If you look closely at what is happening at Netflix , you can see that a sea change is occurring in how the company is approaching the market. Where competitors like Redbox Instant -- the joint venture between Coinstar and Verizon -- are pushing for quality movie content, the original video streamer is letting titles fall out of contract and focusing instead on original and exclusive content. Netflix is clearly focusing on drawing business from customers that want what only it has.
While premium cable channels, including Time Warner's HBO, are offering a streaming option as well -- often with better functionality than is available through traditional means -- these are add-on services to their primary cable subscription option.
In the video below, Fool.com contributor Doug Ehrman discusses where Netflix seems to be headed, why, and how this strategy may play out in the future.
The tumultuous performance of Netflix shares since the summer of 2011 has caused headaches for many devoted shareholders. While the company's first-mover status is often viewed as a competitive advantage, the opportunities in streaming media have brought some new, deep-pocketed rivals looking for their piece of a growing pie. Can Netflix fend off this burgeoning competition, and will its international growth aspirations really pay off? These are must-know issues for investors, which is why The Motley Fool has released a premium report on Netflix. Inside, you'll learn about the key opportunities and risks facing the company, as well as reasons to buy or sell the stock. The report includes a full year of updates to cover critical new developments, so make sure to click here and claim a copy today.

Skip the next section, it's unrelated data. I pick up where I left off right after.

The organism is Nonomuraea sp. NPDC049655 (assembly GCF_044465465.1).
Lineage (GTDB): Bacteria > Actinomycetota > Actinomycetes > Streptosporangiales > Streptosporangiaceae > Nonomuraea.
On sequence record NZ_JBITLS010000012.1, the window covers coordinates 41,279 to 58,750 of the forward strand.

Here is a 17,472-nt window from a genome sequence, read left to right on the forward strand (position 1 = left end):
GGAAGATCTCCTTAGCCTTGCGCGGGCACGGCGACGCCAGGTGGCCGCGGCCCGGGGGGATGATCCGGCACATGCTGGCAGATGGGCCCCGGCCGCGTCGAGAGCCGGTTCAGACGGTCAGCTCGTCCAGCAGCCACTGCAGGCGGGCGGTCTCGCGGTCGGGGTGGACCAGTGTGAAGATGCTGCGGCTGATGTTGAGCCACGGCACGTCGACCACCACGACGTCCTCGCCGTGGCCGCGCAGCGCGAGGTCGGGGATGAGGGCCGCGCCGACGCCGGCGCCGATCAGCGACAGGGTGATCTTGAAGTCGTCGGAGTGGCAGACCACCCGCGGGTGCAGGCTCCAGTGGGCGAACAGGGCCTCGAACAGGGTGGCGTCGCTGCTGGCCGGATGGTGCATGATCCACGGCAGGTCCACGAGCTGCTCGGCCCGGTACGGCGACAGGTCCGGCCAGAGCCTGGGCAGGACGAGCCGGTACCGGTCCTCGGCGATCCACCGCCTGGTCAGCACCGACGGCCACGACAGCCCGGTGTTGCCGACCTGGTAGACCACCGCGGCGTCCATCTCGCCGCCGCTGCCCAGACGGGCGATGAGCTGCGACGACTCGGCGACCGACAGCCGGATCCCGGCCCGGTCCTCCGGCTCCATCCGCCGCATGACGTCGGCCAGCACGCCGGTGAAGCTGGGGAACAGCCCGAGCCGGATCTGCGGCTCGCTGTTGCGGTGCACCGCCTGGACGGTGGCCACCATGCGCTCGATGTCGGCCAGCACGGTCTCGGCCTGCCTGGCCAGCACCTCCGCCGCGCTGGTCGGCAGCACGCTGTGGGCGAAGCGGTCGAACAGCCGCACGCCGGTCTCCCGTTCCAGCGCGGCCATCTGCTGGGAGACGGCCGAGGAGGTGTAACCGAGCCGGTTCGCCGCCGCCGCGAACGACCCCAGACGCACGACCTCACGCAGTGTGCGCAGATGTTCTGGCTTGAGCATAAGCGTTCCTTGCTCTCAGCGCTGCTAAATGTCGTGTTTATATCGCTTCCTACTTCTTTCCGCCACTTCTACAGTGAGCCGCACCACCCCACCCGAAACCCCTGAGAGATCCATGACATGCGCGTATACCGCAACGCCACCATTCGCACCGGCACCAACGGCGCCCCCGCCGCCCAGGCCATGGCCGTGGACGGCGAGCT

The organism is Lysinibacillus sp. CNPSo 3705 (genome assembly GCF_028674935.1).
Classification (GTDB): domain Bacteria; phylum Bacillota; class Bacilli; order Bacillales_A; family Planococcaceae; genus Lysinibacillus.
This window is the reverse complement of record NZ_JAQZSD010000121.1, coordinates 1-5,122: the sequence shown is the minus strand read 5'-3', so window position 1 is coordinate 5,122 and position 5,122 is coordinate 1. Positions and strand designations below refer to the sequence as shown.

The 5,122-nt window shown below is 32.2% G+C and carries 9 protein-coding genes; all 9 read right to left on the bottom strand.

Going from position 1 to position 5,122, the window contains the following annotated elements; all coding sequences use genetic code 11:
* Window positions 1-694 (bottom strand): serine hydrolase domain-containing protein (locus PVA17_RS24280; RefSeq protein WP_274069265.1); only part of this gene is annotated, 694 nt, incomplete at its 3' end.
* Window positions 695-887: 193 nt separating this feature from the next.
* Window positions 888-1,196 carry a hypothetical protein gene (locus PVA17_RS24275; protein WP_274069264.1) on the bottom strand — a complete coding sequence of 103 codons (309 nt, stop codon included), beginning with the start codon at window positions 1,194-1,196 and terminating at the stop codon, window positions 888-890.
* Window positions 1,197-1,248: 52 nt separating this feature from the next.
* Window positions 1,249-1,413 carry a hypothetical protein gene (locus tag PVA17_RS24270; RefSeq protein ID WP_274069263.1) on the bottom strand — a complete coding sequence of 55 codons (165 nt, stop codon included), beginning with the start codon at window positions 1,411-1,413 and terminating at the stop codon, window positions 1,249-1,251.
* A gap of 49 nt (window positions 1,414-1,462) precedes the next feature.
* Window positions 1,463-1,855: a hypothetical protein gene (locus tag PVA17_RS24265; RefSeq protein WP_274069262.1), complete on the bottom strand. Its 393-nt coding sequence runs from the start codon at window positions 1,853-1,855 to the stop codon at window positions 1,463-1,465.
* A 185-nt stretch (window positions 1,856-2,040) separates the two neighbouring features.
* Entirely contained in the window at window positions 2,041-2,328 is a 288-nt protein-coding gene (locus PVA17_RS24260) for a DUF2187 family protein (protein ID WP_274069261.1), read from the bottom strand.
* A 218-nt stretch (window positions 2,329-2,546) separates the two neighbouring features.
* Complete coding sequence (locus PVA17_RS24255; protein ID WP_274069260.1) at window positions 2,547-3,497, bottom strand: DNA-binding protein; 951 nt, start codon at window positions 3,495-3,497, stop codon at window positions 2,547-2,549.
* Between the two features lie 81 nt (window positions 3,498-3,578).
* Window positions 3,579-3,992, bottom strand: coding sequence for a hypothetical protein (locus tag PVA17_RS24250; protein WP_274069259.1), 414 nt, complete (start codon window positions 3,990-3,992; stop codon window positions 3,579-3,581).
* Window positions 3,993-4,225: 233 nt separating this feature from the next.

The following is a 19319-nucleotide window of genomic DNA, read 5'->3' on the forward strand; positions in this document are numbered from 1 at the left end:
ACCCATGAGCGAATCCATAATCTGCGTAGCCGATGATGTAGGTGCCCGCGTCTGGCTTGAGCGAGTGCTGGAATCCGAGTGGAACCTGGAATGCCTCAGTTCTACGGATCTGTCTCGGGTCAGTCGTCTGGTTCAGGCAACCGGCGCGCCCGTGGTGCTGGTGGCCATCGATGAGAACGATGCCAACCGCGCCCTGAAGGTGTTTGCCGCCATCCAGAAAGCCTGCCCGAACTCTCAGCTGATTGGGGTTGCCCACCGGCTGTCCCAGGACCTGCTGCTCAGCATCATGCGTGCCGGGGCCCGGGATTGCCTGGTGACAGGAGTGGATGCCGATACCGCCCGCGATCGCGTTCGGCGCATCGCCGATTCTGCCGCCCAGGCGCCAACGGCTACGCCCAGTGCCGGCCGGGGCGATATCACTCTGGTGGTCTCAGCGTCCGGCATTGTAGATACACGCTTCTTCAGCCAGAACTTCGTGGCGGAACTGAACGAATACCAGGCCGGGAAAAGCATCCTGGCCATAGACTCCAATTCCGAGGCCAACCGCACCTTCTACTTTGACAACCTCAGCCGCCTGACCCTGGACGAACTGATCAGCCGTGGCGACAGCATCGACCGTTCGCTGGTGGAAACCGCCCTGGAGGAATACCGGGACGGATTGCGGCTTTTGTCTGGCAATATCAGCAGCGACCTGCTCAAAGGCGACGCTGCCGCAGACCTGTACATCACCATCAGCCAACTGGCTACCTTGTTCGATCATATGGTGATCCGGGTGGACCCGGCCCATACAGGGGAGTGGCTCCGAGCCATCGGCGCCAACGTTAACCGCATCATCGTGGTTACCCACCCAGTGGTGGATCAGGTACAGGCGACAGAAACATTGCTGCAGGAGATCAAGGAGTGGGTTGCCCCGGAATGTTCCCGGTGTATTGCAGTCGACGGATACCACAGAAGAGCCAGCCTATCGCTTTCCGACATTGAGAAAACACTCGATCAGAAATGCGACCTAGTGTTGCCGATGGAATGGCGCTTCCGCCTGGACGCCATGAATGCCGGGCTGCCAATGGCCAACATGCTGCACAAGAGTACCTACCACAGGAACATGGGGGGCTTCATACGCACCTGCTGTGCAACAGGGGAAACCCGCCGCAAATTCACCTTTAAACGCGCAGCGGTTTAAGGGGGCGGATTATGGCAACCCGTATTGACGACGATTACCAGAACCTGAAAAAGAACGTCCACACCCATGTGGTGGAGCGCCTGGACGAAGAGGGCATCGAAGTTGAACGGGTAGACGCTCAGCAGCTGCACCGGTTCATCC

The article Will Netflix Become the First Wireless Premium Channel? originally appeared on Fool.com.
Fool contributor Doug Ehrman has no position in any stocks mentioned. The Motley Fool recommends Netflix. The Motley Fool owns shares of Netflix. Try any of our Foolish newsletter services free for 30 days. We Fools may not all hold the same opinions, but we all believe that considering a diverse range of insights makes us better investors. The Motley Fool has a disclosure policy.
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